High-quality care helps women with heart defects have safer pregnancies

A majority of women born with heart defects can safely get pregnant and give birth to babies who will only experience minor complications, according to new data published in the European Heart Journal. The key is simple, the researchers say: seek high-quality medical care.

The study authors evaluated a large German database, focusing on pregnancies in women with congenital heart disease (CHD) from 2005 and 2018.

The study, the largest to examine the subject, included 7,512 pregnancies and 4,015 mothers.

No women included in the analysis died, but there were even more health complications for mothers and babies compared to those in a control group without coronary heart disease.

The authors found that there was a minor but high risk of stillbirth or death of babies in the first month of life in people born to mothers with coronary heart disease.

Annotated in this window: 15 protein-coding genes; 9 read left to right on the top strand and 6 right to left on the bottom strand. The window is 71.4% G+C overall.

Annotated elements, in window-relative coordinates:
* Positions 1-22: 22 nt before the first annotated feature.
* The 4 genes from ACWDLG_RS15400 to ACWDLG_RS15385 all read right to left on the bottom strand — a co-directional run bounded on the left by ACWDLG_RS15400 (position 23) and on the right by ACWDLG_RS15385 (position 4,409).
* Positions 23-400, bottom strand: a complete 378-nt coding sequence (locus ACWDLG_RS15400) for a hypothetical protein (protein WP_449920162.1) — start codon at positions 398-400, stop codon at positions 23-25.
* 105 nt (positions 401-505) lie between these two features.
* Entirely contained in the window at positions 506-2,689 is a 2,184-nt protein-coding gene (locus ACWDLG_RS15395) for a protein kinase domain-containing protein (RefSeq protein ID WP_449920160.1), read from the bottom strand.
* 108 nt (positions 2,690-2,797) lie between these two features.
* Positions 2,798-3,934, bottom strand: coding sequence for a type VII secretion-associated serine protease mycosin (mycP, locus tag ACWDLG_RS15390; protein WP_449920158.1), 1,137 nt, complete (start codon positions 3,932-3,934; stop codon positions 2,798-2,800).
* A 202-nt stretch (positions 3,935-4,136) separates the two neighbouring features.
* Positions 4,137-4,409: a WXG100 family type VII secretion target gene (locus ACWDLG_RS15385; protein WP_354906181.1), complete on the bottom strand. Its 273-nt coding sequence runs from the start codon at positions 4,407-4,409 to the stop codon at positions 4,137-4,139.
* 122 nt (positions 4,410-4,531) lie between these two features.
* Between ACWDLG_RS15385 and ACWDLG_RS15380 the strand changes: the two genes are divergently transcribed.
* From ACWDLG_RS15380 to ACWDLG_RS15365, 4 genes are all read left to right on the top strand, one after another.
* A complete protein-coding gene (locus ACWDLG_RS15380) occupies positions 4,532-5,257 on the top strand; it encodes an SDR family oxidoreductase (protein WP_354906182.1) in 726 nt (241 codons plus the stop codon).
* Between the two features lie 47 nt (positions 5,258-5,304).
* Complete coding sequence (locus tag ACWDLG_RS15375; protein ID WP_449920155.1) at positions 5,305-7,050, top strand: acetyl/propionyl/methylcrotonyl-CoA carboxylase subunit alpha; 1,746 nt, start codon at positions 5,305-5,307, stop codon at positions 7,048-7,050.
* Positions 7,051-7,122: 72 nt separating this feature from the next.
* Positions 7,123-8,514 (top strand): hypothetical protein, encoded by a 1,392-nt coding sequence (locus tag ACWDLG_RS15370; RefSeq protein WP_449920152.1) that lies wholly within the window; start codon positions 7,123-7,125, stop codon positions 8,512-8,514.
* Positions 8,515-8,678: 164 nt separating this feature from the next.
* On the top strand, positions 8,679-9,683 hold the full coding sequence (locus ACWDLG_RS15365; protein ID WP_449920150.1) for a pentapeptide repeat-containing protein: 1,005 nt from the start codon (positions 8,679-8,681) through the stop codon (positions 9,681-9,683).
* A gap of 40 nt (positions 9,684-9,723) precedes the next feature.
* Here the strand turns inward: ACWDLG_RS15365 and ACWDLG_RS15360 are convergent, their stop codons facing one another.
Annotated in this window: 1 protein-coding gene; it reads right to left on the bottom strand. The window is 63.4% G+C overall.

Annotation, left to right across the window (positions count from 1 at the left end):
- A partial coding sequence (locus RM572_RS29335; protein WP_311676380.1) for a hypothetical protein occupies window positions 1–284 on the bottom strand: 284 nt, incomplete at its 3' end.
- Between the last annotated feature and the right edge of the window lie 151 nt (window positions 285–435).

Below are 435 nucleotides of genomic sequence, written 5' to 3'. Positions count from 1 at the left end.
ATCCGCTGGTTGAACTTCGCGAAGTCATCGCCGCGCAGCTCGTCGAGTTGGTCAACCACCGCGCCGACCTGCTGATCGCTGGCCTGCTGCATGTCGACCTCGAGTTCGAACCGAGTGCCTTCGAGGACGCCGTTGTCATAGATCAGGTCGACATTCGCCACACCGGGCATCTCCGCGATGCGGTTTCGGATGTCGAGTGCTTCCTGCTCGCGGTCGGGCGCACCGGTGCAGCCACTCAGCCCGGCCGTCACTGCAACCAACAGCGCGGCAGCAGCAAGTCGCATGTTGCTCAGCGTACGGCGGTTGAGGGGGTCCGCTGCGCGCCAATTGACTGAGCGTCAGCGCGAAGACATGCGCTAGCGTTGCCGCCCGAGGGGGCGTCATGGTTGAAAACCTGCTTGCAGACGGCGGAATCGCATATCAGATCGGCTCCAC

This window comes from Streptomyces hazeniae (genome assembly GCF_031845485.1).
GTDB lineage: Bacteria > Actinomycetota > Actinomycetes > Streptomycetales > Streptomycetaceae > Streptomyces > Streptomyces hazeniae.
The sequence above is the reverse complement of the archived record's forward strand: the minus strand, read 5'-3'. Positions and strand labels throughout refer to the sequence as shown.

In addition, these children had a six times higher risk of coronary heart disease compared to the control group.

“The most important finding from our study is that many women born with a congenital heart defect are able to navigate pregnancy and give birth safely,” said first author Astrid Lammers, MD, of the University Hospital. Münster German, in a report prepared declaration. “This is important because just a few decades ago many women would not even have reached adulthood themselves. It is very encouraging to see that so many mothers with congenital heart defects can give birth to healthy children.

In the statement, Lammers stressed that due to advances in neonatal support and techniques, most minor problems that arise can be treated with medical support, “albeit with surgery and prolonged hospitalization.”

Although no woman in the CHD group died during pregnancy and for up to 90 days after childbirth, a woman in the non-CHD group has been reported to have died.

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